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Still from 'Agege' video.

Tekno Is a 'Threat to Security,' After Releasing Pole Dancing Video, Nigerian Authorities Say

Nigeria's Coucil of Arts and Culture says it wants to "scapegoat" the artist in order to "teach others a serious lesson."

Nigerian artist Tekno, has been accused of "threatening security" after the release of his latest music video "Agege," BBC Africa reports.

The singer was brought in for questioning last Wednesday, after Lagos police claimed he breached public decency laws after a video of him in a truck with semi-nude women went viral after someone spotted the scene in Lagos traffic. He was taken in for questioning over allegations that he was doing promotion for a strip club.

The artist apologized for the incident, releasing a statement explaining that the setup was for an upcoming music video he was shooting, and that he and his friends were simply "having fun" as they moved between locations for the shoot.


Still from 'Agege' music video.

The singer released the video for "Agege" last Friday, following his arrest. The video shows scenes of the artist in a truck surrounded by four women dancing on a pole, as the artist claimed.

This was not enough for Nigerian authorities, however. On Sunday, Nigeria's Council of Arts and Culture, expressed "disappointment" in Tekno's decision to release the music video in the midst of the allegations against him, and vowed to make him a "scapegoat" in order "to teach others a serious lesson."

"We warn that nudity is not part of our culture and should not be tolerated," said the head of the council Segun Runsewe in a statement, according to BBC Africa. He added: "henceforth fish out clubs for nude dancers across the country for their promoters to face prosecution."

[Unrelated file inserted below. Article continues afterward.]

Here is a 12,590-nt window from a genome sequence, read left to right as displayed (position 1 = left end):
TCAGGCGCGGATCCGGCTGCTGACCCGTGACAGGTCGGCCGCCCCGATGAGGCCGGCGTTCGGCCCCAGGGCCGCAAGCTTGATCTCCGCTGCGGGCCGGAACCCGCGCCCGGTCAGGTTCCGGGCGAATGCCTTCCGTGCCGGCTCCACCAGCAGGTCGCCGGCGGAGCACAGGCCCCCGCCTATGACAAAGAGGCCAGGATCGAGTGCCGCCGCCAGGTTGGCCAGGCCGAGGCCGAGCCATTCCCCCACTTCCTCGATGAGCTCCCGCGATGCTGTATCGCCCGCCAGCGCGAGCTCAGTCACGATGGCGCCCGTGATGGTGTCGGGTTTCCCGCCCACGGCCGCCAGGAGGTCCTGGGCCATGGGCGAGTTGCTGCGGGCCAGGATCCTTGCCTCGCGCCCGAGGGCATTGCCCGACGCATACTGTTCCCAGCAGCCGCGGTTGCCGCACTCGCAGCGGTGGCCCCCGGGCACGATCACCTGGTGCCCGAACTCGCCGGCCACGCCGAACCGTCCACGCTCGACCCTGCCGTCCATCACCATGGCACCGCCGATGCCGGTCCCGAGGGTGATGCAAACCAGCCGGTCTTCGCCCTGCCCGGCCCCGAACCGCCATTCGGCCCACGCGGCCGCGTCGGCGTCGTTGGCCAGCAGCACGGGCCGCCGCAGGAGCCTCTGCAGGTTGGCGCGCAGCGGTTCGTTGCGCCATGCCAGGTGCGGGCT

Tekno is currently under investigation. The artist has continued to promote the video despite the incident, and is yet to comment on the recent allegations being brought against him.

Several Nigerians online are calling out the government (using mostly sarcasm) for blaming a music video for what is a much larger systemic issue of rampant insecurity in the country.


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Photo courtesy of AYLØ.

Interview: AYLØ Bridges His Music & Universe In the 'Clairsentience' EP

The Nigerian artist talks about trusting your gut feelings, remedying imposter syndrome and why our identity is best rooted in who we are, rather than what we do.

AYLØ's evolution as an artist has led him to view sensitivity as a gift. As the alté soundscape in the Nigerian scene gains significant traction, his laser focus cuts through the tempting smokescreen of commercial success. AYLØ doesn't make music out of need or habit. It all boils down to the power of feeling. "I know how I can inspire people when I make music, and how music inspires me. Now it's more about the message."

Clairsentience, the title of the Nigerian artist's latest EP, is simply defined as the ability to perceive things clearly. A clairsentient person perceives the world through their emotions. Contrary to popular belief, clairsentience isn't a paranormal sixth sense reserved for the chosen few, our inner child reveals that it's an innate faculty that lives within us before the world told us who to be.

Born in 1994 in Benin City, Nigeria, AYLØ knew he wanted to be a musician since he was six-years-old. Raised against the colorful backdrop of his dad's jazz records and the echoes of church choirs from his mother's vast gospel collections, making music isn't something anyone pushed him towards, it organically came to be. By revisiting his past to reconcile his promising future, he shares that, "Music is about your experiences. You have to live to write shit. Everything adds up to the music."

Our conversation emphasized the importance of trusting your gut feelings, how to remedy imposter syndrome and why our identity is best rooted in who we are, rather than what we do,

This interview has been edited for purposes of brevity and clarity.

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